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The Klipsch Quintet 5.0 Home Theater Speakers are great sounding speakers in a small package. However, due to their mounting design, it is difficult to find a speaker stand that will work well with them. The closest model sells for about $50 per speaker. If you want all 4 speakers on stands that adds up quickly. 



Since these speakers are small they would look great with the super slim metal speaker stands. Monoprice has some available as low as $6 per stand! Now that sounds like a good price! I'm going to show you how I modified both the speaker and the speaker stands to use a standard 1/4-20 threaded mount so they would work together. 

Don't worry! everything is reversible if you ever want to use the original pedestals again or if you want to use a different 1/4-20 speaker stand.

Materials
Klipsch Quintet 5.0 speaker system
Monoprice speaker stands (pair) x2
JB weld
Epoxy
Painters tape

Total cost of 4x DIY speaker stands: $40

Step 1: Take Off the Pedestal

This is is the easy part. Grab a set of alen wrenches and unscrew the three screws surrounding the pedistal ball joint on the rear bottom of the speaker. Lossen each of the screws then gradually unscrew them as it may be hard to reach each screw.

When separated you will be left with the speaker and the separate pedestal base. Make sure not to lose the screws or the rubber plug in the bottom of the speaker. 

Repeat this for all 4 speakers.
<p>This step didn't work for me. As I tried to free the bolt from the chrome speaker ball, I had to apply a great deal of force. It wasn't backing out. After applying a great deal of force, something broke free - the glue holding the shaft of the chrome ball. I'm still unable to free the bolt from the shaft. I suspect that between your edition and my edition, Klipsch has glued the bolt into the shaft. And, because the shaft and ball are round, there's nothing against which I can get enough leverage to free the bolt from the shaft. I've gripped the shaft with a crescent wrench, but the bolt will not break free.</p>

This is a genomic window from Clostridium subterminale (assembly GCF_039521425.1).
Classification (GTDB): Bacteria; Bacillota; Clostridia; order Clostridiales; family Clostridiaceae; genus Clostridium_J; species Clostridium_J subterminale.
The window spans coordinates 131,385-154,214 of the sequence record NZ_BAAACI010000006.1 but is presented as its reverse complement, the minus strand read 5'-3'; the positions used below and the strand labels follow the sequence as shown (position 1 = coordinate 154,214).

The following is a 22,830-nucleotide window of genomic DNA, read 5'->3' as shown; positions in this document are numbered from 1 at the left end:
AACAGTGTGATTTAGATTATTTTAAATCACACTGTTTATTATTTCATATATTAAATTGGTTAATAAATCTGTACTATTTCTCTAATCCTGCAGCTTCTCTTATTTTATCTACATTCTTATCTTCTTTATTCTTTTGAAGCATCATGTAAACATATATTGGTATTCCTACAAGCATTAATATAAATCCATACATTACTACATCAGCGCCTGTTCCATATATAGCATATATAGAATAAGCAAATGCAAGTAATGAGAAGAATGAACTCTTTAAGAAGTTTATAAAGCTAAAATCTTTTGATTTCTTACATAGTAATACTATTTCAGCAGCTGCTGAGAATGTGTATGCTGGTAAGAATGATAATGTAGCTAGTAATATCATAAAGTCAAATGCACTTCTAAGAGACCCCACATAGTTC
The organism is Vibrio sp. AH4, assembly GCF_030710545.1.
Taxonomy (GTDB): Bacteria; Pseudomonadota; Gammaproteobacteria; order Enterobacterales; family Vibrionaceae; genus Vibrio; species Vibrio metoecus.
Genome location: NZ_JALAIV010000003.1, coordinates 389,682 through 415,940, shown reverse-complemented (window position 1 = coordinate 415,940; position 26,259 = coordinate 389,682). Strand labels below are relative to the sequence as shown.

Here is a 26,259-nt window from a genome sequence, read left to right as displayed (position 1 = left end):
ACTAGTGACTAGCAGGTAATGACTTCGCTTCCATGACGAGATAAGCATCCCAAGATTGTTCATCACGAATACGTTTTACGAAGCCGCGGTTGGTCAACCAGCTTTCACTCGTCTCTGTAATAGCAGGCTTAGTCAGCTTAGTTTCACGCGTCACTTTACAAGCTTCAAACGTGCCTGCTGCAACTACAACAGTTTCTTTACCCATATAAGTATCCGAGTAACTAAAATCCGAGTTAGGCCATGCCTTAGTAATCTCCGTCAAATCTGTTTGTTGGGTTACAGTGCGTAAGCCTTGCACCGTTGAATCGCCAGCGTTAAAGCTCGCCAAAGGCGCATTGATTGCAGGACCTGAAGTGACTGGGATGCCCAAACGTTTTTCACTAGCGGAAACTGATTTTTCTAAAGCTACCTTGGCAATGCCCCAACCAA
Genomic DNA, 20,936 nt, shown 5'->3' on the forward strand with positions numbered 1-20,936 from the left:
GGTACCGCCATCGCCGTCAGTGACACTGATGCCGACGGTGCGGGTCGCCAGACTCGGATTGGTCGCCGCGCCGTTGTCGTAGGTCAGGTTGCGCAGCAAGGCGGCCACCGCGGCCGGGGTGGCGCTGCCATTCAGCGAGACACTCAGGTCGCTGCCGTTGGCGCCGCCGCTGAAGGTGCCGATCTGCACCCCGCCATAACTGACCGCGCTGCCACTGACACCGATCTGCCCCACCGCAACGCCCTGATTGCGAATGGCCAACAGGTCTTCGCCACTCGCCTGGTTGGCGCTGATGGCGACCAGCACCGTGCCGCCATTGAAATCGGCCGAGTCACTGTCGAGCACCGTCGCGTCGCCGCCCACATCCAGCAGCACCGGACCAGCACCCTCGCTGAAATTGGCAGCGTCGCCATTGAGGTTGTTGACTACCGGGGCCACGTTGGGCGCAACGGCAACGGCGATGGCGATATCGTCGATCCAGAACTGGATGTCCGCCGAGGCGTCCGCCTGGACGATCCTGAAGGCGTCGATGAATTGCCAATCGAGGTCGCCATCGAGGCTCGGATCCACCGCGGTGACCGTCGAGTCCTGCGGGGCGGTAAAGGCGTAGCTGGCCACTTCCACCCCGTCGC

Great project, I think I am going to go for it. I do have a couple questions though. <br> <br>Is this the set you bought? : http://www.monoprice.com/products/product.asp?c_id=108&amp;cp_id=10828&amp;cs_id=1082819&amp;p_id=3022&amp;seq=1&amp;format=4#feedback <br> <br>Are they sturdy on your hardwood floor? the main complaint I see about these types of stands is that they aren't sturdy and fall over easily. <br> <br>Thanks for the great instructable!
They use some kind of glue or lock tight on the threads of the bolt thats holding the ball stud in place. I used a standard alen wrench to unscrew it. The plastic foot stand should hold the ball stud in place while you turn. If you do not have enough leverage try sliding a small pipe or socket/screwdriver over the alen wrench to give you more leverage. I think I had one that was stuck more than the others and I clamped it in my vice. The rest came out with no issues. See if the others are stuck too.
How were you able to remove the allen screw/bolt for the ball stud on the stand? I just tried removing mine but failing in the process as well as stripping the bolt along with it. <br> <br>Btw.. the movie is The Matrix. Part 1
Love it, I've been looking for stands for my Klipsch speakers for a while now, didn't think of going down this path. <br> <br>BTW my TV is 65&quot; WITH silly 3D and I love it.

About This Instructable

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Bio: I like to take things apart, sometimes they go back together sometimes they end up as something entirely different then where they started.
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